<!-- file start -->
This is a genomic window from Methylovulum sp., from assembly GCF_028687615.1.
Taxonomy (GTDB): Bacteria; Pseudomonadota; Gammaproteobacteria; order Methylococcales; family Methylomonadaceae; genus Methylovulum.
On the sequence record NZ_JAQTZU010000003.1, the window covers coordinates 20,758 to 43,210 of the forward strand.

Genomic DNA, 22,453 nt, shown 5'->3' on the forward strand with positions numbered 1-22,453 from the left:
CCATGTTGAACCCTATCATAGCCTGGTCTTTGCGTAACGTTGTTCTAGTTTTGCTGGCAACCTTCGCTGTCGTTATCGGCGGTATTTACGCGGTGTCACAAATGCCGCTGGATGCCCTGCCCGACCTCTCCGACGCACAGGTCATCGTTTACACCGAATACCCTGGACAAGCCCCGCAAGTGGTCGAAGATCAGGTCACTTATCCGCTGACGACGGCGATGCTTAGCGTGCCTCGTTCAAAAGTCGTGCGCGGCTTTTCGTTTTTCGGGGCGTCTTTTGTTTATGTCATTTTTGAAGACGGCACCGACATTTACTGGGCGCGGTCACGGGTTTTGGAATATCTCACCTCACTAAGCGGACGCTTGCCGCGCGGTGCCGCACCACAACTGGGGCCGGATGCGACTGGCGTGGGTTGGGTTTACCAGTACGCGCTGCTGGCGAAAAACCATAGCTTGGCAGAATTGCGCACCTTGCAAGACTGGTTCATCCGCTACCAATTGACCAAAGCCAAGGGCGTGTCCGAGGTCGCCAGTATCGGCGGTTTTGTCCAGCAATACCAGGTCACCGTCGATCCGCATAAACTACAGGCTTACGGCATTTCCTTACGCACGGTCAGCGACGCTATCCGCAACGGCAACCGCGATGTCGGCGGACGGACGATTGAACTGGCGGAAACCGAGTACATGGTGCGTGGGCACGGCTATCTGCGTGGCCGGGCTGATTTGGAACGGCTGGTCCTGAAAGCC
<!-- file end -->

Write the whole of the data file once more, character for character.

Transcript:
This is a genomic window from Methylovulum sp., from assembly GCF_028687615.1.
Taxonomy (GTDB): Bacteria; Pseudomonadota; Gammaproteobacteria; order Methylococcales; family Methylomonadaceae; genus Methylovulum.
On the sequence record NZ_JAQTZU010000003.1, the window covers coordinates 20,758 to 43,210 of the forward strand.

Genomic DNA, 22,453 nt, shown 5'->3' on the forward strand with positions numbered 1-22,453 from the left:
CCATGTTGAACCCTATCATAGCCTGGTCTTTGCGTAACGTTGTTCTAGTTTTGCTGGCAACCTTCGCTGTCGTTATCGGCGGTATTTACGCGGTGTCACAAATGCCGCTGGATGCCCTGCCCGACCTCTCCGACGCACAGGTCATCGTTTACACCGAATACCCTGGACAAGCCCCGCAAGTGGTCGAAGATCAGGTCACTTATCCGCTGACGACGGCGATGCTTAGCGTGCCTCGTTCAAAAGTCGTGCGCGGCTTTTCGTTTTTCGGGGCGTCTTTTGTTTATGTCATTTTTGAAGACGGCACCGACATTTACTGGGCGCGGTCACGGGTTTTGGAATATCTCACCTCACTAAGCGGACGCTTGCCGCGCGGTGCCGCACCACAACTGGGGCCGGATGCGACTGGCGTGGGTTGGGTTTACCAGTACGCGCTGCTGGCGAAAAACCATAGCTTGGCAGAATTGCGCACCTTGCAAGACTGGTTCATCCGCTACCAATTGACCAAAGCCAAGGGCGTGTCCGAGGTCGCCAGTATCGGCGGTTTTGTCCAGCAATACCAGGTCACCGTCGATCCGCATAAACTACAGGCTTACGGCATTTCCTTACGCACGGTCAGCGACGCTATCCGCAACGGCAACCGCGATGTCGGCGGACGGACGATTGAACTGGCGGAAACCGAGTACATGGTGCGTGGGCACGGCTATCTGCGTGGCCGGGCTGATTTGGAACGGCTGGTCCTGAAAGCC